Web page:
Sometimes mistaking or mistyping someone’s name is simply a mistake. Sometimes it is a “Freudian” slip. Sometimes it simply doesn’t matter.
In the most recent example of a long litany of unforced errors, the White House mistakenly referred to Senator Tim Scott as “Tom” Scott in the widely released photo taken during the meeting.
Some folks would snicker and side-eyeSenator Scott for meeting with President Trump at all. It is laughable that a POTUS would need a history lesson on race in order to distinguish the KKK and neo-nazis from protesters who believe in the cornerstones of the American political project.
But the fact that Senator Scott was “mistakenly” called “Tom” does not bode well for this administration’s anemic attempts to reset after the disastrous response to Charlottesville, the firing of an unrelenting Steve Bannon, Stephen Miller’s reported ascension in the west wing and the unfortunate pardon of Sheriff Joe Arpaio.
The stench of white supremacy still clings hotly to the Trump administration.
Senator Tim Scott’s recent meeting with President Trump has been long on coverage but short on specific details related to what – if any impact the lone black republican senator’s “history lesson” will have on this administration. What impact can this meeting have on a POTUS who is still being dogged by his affinity for white supremacists and his administration’s penchant for pushing racist policies – Muslim bans, border walls, police reform rollbacks, etc.?
We can be sure that a 40-minute meeting with Senator Scott cannot erase years of Trump’s race baiting and racial dog-whistling. Moreover, the bar for “success” seems pitiably low: the Senator was pleased that he at least held the President’s attention and that the President was able to stay focused on “race” for most if not the entire duration of the meeting.
This doesn’t appear to be a victory for American race relations.
In the same news cycle covering Senator Scott’s meeting, the White House Press Secretary called for the firing of ESPN host Jemele Hill because of her tweet labeling Trump as a white supremacist. This is also the same news cycle where some reports suggested that it was unclear whether or not the President would sign a unanimous congressional resolution that explicitly rejects white supremacy and several white supremacist groups including the KKK and (neo) Nazis.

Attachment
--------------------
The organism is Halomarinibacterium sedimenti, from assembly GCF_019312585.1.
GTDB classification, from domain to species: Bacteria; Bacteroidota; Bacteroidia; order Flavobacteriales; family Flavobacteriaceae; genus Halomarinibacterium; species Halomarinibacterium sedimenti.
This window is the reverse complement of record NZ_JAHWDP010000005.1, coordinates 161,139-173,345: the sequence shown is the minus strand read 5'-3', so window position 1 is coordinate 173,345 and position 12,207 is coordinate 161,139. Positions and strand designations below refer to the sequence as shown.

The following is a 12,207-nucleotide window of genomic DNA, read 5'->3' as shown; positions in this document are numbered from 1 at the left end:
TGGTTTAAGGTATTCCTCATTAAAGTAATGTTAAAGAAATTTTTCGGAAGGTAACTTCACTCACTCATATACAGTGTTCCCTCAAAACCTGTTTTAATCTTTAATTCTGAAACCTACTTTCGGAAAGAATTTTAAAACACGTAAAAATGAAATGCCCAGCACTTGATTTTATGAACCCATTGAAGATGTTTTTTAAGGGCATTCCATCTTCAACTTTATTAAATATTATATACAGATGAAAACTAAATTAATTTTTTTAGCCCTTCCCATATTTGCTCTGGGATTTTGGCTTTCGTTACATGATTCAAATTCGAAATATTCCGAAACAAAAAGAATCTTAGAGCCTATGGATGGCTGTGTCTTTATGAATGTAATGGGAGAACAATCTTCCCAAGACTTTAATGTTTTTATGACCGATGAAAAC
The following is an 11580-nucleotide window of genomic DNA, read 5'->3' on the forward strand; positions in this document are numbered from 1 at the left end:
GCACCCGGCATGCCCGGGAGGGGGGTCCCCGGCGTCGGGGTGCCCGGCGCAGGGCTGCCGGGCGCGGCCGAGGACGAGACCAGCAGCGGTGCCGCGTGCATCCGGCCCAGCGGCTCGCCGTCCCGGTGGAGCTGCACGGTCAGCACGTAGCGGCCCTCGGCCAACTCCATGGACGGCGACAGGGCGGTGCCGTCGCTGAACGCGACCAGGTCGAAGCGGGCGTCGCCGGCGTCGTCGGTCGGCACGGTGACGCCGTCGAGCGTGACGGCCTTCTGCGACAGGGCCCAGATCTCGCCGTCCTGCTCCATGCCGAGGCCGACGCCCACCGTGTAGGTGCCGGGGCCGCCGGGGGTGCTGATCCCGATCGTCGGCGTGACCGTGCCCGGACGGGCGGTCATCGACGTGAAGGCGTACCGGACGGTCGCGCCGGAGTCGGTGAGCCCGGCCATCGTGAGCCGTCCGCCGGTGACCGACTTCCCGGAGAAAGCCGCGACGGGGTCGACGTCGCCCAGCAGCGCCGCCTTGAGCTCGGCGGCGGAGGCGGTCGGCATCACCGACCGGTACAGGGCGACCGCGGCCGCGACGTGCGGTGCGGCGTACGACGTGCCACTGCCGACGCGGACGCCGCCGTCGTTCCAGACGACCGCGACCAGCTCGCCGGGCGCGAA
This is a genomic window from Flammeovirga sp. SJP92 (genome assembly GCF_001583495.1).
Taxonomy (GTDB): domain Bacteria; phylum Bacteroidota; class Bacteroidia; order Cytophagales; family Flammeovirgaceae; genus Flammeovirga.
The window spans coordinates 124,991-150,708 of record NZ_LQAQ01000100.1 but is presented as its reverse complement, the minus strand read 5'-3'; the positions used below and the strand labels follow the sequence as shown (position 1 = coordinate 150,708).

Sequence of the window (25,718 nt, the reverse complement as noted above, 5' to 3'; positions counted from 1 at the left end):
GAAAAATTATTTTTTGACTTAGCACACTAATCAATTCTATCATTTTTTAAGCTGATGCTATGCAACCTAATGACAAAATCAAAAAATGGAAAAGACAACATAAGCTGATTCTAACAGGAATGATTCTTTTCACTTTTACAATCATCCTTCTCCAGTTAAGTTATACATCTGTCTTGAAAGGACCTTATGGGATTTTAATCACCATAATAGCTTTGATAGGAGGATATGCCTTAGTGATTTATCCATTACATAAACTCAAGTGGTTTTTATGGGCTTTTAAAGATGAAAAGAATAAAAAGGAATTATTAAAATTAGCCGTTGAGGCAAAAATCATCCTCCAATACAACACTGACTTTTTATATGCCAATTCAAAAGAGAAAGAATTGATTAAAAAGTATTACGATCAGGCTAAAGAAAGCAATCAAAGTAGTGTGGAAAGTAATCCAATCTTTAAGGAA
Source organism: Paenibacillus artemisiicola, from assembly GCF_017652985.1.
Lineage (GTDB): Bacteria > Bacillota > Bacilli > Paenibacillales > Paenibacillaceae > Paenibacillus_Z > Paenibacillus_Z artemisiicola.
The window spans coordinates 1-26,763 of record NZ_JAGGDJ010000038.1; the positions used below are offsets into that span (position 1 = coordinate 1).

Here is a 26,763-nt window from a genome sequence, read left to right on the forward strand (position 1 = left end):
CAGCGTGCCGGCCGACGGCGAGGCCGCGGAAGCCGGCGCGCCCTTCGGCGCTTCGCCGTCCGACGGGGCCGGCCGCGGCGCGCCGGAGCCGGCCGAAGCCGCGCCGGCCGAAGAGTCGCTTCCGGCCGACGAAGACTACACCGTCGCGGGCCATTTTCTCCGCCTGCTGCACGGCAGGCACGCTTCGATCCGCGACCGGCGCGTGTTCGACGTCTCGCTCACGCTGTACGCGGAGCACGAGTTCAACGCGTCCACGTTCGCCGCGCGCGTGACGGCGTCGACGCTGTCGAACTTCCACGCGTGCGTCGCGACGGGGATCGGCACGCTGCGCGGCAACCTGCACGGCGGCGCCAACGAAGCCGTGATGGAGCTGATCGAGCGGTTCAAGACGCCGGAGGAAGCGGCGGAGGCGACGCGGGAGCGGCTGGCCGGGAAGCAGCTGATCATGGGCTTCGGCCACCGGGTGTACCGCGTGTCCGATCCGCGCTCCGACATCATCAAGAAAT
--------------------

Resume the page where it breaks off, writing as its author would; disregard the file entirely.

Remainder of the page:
That such a resolution is somehow “timely” in 2017 is a troll-ish sign of our morally bankrupt, racially regressive political moment. The suggestion that our president might have to be persuaded to sign it once again reminds us that the real identity politics in America are white identity politics. Make no mistake about it.
In this sense, the unfortunate misnomer in the original release of the photo documenting Senator Scott’s meeting with the president reflects the pervasive ways in which various cases of mistaken identities now plague our political systems.
Many people believed that our racist past was behind us; many people believe(d) that President Trump is an advocate for the working class; many people believe that Steve Bannon is an intellectual; or that Steve Mnuchin wants tax reform for middle class families. The difference between a “Tim” and “Tom” seems slight on the surface – one vowel, quickly corrected.
But mistaken identity placed in its proper historical and cultural contexts can make a big difference in our perception of a political moment. For this moment and for this administration, the problems of our nation’s original sins – the white supremacist underpinnings of manifest destiny and institutional slavery – continue to be identified with the political era of Trump.